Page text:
I will not attempt to explain the Feeding the 5000 (Plus) rationally, for doing that constitutes seeking an answer to the wrong question.  (And I am more of a rationalist than a mystic.)  Neither will I try to explain Jesus walking on water (next in Mark 6) logically, for the same reason.  No, I am interested in answering the question which compelled one of my spiritual mentors whenever he studied any passage of scripture:

What is really going on here?

The Markan account of the Feeding of the 5000 men (no word about the number of women and children) uses imagery from elsewhere in the Bible.  Jesus is the Good Shepherd feeding the flock.  His feeding of the multitude exceeds Elisha’s feeding of 100 men (2 Kings 4:42-44) and Elijah’s miracle of the refilling jug of oil (1 Kings 17:8-16).  The messianic banquet, an echo of Isaiah 25:6-10a, recurs in the wilderness motif in subsequent pseudipigraphal works, such as in 2 Baruch 29:4 and 4 Ezra 6:52.  Two main ideas stand out in my mind:

  1. Jesus is greater than Elijah and Elisha (see Mark 6:15, in which some people thought that Jesus was Elijah), and
  2. Nothing we bring to Jesus is inadequate in his capable hands.  There will be leftovers after he has finished working with it.  We are insufficient by ourselves yet more than sufficient in Christ.  That is what grace can effect.

The eucharistic imagery in Mark 6 points to the fourth banquet, which I, as an Episcopalian, celebrate at least once weekly.  The Holy Eucharist has constituted the core of my spiritual life since childhood.  One reason I left the United Methodism of my youth was to have the opportunities to partake of the sacrament more often.  In the Holy Eucharist I meet Jesus in the forms of bread and wine and swear loyalty to him again.  No, I am not worthy on my merit (such as it is) to do this, but I rely on his merits to make me worthy to do so.  The first step to becoming worthy is acknowledging one’s unworthiness.

The contrast between human systems built on the foundation of violence, exploitation, and oppression on one hand and the Kingdom of God on the other hand is clear.  Injustice and artificial scarcity characterize the former, but justice and abundance for all distinguish the latter.  We can experience a foretaste of the Kingdom of God, which is partially present already, but we await the fullness of the Kingdom.  Until then we can, at least, leave the world better off than we found it.  No effort toward this goal is too little in Christ’s capable hands.

KENNETH RANDOLPH TAYLOR

APRIL 6, 2015 COMMON ERA

THE FEAST OF SAINT MARCELLINUS OF CARTHAGE, ROMAN CATHOLIC MARTYR

THE FEAST OF DANIEL G. C. WU, EPISCOPAL PRIEST AND MISSIONARY TO CHINESE AMERICANS

THE FEAST OF FREDERIC BARKER, ANGLICAN BISHOP OF SYDNEY

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https://blogatheologica.wordpress.com/2015/04/06/four-banquets/

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Devotion for Tuesday After Proper 12, Year B (ELCA Daily Lectionary)   2 comments

Covenant Confirmed

Above:   The Covenant Confirmed, by John Steeple Davis

Image in the Public Domain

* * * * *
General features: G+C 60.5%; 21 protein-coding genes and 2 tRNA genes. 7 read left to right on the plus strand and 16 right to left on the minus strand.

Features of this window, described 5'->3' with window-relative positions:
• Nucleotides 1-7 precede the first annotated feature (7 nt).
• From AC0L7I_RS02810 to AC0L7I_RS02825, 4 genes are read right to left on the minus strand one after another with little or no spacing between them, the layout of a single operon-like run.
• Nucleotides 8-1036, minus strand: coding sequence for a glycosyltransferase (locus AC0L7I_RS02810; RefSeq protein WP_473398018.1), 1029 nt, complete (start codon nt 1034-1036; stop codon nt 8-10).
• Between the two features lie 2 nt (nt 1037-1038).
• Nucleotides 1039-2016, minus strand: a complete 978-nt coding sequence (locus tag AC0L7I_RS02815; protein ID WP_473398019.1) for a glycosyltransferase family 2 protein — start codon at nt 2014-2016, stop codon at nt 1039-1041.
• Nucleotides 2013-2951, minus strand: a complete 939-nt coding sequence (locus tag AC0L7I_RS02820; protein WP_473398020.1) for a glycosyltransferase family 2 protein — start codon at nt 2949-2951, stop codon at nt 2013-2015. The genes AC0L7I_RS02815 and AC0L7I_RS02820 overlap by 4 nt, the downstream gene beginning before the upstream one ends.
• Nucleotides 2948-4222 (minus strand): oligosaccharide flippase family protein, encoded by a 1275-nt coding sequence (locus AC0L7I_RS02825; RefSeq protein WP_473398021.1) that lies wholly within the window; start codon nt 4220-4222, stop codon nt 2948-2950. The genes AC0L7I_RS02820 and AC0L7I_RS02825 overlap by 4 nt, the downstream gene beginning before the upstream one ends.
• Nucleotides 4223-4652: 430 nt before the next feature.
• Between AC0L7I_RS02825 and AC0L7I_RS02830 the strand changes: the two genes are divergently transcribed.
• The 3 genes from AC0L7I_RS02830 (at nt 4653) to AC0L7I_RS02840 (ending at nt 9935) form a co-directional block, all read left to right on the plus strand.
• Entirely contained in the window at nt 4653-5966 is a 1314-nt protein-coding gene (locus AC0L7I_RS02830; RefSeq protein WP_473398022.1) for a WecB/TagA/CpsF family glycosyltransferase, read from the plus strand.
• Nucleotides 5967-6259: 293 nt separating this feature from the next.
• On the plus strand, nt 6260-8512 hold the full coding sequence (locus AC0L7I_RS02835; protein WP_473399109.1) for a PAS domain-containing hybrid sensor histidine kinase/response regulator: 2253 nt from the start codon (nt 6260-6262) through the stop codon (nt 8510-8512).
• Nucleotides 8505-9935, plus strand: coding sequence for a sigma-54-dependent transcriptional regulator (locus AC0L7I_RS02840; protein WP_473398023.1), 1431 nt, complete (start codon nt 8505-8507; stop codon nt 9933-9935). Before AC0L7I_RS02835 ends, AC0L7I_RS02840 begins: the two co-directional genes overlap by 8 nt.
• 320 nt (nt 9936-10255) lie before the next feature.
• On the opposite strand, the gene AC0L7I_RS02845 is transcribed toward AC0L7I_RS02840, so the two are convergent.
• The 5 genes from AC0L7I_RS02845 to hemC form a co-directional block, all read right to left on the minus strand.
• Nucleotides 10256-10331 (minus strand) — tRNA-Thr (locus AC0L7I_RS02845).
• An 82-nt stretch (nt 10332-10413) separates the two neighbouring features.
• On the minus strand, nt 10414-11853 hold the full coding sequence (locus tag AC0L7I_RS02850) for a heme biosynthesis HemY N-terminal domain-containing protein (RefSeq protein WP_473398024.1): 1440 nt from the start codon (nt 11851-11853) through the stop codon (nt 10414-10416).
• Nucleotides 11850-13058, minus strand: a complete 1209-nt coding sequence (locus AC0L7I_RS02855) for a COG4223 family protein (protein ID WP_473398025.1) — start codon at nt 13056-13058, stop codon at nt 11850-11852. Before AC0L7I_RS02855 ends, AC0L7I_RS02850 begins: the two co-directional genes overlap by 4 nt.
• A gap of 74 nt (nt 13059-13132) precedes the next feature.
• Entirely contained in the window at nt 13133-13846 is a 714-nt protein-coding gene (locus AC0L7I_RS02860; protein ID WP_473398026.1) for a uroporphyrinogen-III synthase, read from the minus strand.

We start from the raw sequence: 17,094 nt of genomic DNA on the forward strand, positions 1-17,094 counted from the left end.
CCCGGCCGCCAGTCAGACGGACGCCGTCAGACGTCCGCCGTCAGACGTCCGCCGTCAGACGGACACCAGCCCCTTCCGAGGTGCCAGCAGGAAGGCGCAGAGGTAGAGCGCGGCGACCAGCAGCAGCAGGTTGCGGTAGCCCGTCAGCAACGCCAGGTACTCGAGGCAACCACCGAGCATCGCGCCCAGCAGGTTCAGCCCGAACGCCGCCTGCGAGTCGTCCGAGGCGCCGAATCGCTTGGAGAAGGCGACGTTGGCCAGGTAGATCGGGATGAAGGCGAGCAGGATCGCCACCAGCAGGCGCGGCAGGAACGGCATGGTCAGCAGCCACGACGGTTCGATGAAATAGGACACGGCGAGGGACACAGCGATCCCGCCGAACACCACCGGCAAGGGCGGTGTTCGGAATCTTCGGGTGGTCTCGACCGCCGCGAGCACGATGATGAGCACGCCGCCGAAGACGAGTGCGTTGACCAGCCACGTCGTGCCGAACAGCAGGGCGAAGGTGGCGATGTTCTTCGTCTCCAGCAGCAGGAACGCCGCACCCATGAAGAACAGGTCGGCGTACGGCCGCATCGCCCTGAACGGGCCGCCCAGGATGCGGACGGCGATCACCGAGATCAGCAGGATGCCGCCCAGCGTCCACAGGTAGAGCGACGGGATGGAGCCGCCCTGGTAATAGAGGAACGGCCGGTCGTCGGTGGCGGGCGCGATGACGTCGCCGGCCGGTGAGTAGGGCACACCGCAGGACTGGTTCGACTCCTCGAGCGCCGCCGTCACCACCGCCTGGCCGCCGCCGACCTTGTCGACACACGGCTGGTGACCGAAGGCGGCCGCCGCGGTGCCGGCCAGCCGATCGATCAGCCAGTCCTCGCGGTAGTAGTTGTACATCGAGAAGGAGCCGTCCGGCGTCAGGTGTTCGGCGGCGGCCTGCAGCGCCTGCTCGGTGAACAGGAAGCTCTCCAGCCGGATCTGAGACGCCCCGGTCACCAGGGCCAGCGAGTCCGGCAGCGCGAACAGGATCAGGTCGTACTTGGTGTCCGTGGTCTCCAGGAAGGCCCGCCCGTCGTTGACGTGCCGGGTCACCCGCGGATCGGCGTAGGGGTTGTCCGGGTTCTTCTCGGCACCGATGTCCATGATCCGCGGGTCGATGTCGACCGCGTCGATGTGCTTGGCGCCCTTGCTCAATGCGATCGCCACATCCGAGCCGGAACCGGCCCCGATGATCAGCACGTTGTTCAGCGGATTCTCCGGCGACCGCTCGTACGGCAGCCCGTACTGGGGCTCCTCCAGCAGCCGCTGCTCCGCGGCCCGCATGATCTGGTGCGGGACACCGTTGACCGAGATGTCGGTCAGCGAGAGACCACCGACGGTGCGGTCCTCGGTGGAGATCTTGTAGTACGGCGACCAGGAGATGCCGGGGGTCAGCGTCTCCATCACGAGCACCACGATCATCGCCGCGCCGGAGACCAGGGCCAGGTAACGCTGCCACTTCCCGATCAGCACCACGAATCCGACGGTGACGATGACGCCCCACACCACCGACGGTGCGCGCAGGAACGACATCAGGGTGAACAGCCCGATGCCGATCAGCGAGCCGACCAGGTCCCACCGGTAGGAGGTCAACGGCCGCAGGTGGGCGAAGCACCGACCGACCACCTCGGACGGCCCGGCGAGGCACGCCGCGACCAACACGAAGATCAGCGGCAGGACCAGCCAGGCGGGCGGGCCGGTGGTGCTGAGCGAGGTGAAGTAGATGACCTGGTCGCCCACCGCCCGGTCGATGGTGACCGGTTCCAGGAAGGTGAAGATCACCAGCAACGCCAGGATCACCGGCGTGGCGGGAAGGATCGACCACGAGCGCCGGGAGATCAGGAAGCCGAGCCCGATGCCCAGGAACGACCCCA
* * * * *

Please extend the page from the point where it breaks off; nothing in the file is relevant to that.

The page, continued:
Faith Communities

JULY 31, 2018

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The Collect:

Gracious God, you have placed within the hearts of all your children

a longing for your word and a hunger for your truth.

Grant that we may know your Son to be the true bread of heaven

and share this bread with all the world,

through Jesus Christ, our Savior and Lord.  Amen.

Evangelical Lutheran Worship (2006), page 43

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The Assigned Readings:

Exodus 24:1-11

Psalm 111

Romans 15:22-33

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Hallelujah!

I will acknowledge the LORD with my whole being,

in the assembly, the gathering of honest men.

–Psalm 111:1, Harry Mowvley, The Psalms Introduced and Translated for Today’s Readers (1989)

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St. Paul the Apostle planned to travel to Jerusalem then to Rome then to Spain.  Events of his time in Jerusalem led to his permanent relocation to Rome, where he died, however.

The pericope from Exodus 24 describes part of the ceremony by which the former Hebrew slaves accepted the covenant.  The theology of that text holds that divine holiness was lethal to most mortals (Moses being a notable exception), but that the people saw a reflection of God safely.  God was like the Sun in that way in that passage.  On the other hand, Jesus, as God incarnate, was among people, with many of whom he ate, so the theology of lethal divine holiness did not apply in the Gospels.  Theology changed between the Book of Exodus and the Gospel of Mark.

My main point in this post concerns communities of faith, however.  St. Paul longed to travel to Rome to find spiritual refreshment at the congregation there.  The covenant in Exodus was between God and the people.  Too much emphasis on individualism, an aspect of Western civilization, has long hampered a correct understanding of parts of the Bible in the global West.  Roman Catholicism has understood the focus on faith community well, fortunately, but my encounters with certain fundamentalist Protestants with “Jesus-and-me” theology have proven to be discouraging.